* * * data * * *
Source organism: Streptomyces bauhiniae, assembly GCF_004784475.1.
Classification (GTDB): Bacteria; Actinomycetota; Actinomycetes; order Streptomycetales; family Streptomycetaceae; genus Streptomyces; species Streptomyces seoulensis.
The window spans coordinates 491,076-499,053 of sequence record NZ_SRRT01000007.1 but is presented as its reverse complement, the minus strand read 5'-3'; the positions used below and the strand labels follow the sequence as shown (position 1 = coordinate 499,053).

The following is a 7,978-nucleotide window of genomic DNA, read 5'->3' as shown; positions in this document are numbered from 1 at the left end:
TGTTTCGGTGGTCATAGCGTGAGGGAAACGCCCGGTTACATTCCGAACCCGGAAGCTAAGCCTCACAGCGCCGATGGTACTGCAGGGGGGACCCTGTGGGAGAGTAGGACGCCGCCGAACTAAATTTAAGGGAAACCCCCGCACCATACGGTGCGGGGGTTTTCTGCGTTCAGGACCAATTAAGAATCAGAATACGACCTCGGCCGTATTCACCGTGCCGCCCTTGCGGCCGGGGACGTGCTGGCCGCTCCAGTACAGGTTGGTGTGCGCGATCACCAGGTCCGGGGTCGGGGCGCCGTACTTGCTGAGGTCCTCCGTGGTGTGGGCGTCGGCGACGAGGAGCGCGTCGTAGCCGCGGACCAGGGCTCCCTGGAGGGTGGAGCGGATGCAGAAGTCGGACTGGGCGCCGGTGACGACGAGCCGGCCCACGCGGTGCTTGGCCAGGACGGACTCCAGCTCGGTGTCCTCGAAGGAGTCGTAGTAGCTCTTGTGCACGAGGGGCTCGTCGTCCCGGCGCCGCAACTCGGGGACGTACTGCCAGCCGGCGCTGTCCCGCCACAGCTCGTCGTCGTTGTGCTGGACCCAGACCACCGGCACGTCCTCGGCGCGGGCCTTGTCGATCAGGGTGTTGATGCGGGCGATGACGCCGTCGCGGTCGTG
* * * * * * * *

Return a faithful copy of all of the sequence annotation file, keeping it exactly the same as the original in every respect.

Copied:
Source organism: Streptomyces bauhiniae, assembly GCF_004784475.1.
Classification (GTDB): Bacteria; Actinomycetota; Actinomycetes; order Streptomycetales; family Streptomycetaceae; genus Streptomyces; species Streptomyces seoulensis.
The window spans coordinates 491,076-499,053 of sequence record NZ_SRRT01000007.1 but is presented as its reverse complement, the minus strand read 5'-3'; the positions used below and the strand labels follow the sequence as shown (position 1 = coordinate 499,053).

The following is a 7,978-nucleotide window of genomic DNA, read 5'->3' as shown; positions in this document are numbered from 1 at the left end:
TGTTTCGGTGGTCATAGCGTGAGGGAAACGCCCGGTTACATTCCGAACCCGGAAGCTAAGCCTCACAGCGCCGATGGTACTGCAGGGGGGACCCTGTGGGAGAGTAGGACGCCGCCGAACTAAATTTAAGGGAAACCCCCGCACCATACGGTGCGGGGGTTTTCTGCGTTCAGGACCAATTAAGAATCAGAATACGACCTCGGCCGTATTCACCGTGCCGCCCTTGCGGCCGGGGACGTGCTGGCCGCTCCAGTACAGGTTGGTGTGCGCGATCACCAGGTCCGGGGTCGGGGCGCCGTACTTGCTGAGGTCCTCCGTGGTGTGGGCGTCGGCGACGAGGAGCGCGTCGTAGCCGCGGACCAGGGCTCCCTGGAGGGTGGAGCGGATGCAGAAGTCGGACTGGGCGCCGGTGACGACGAGCCGGCCCACGCGGTGCTTGGCCAGGACGGACTCCAGCTCGGTGTCCTCGAAGGAGTCGTAGTAGCTCTTGTGCACGAGGGGCTCGTCGTCCCGGCGCCGCAACTCGGGGACGTACTGCCAGCCGGCGCTGTCCCGCCACAGCTCGTCGTCGTTGTGCTGGACCCAGACCACCGGCACGTCCTCGGCGCGGGCCTTGTCGATCAGGGTGTTGATGCGGGCGATGACGCCGTCGCGGTCGTG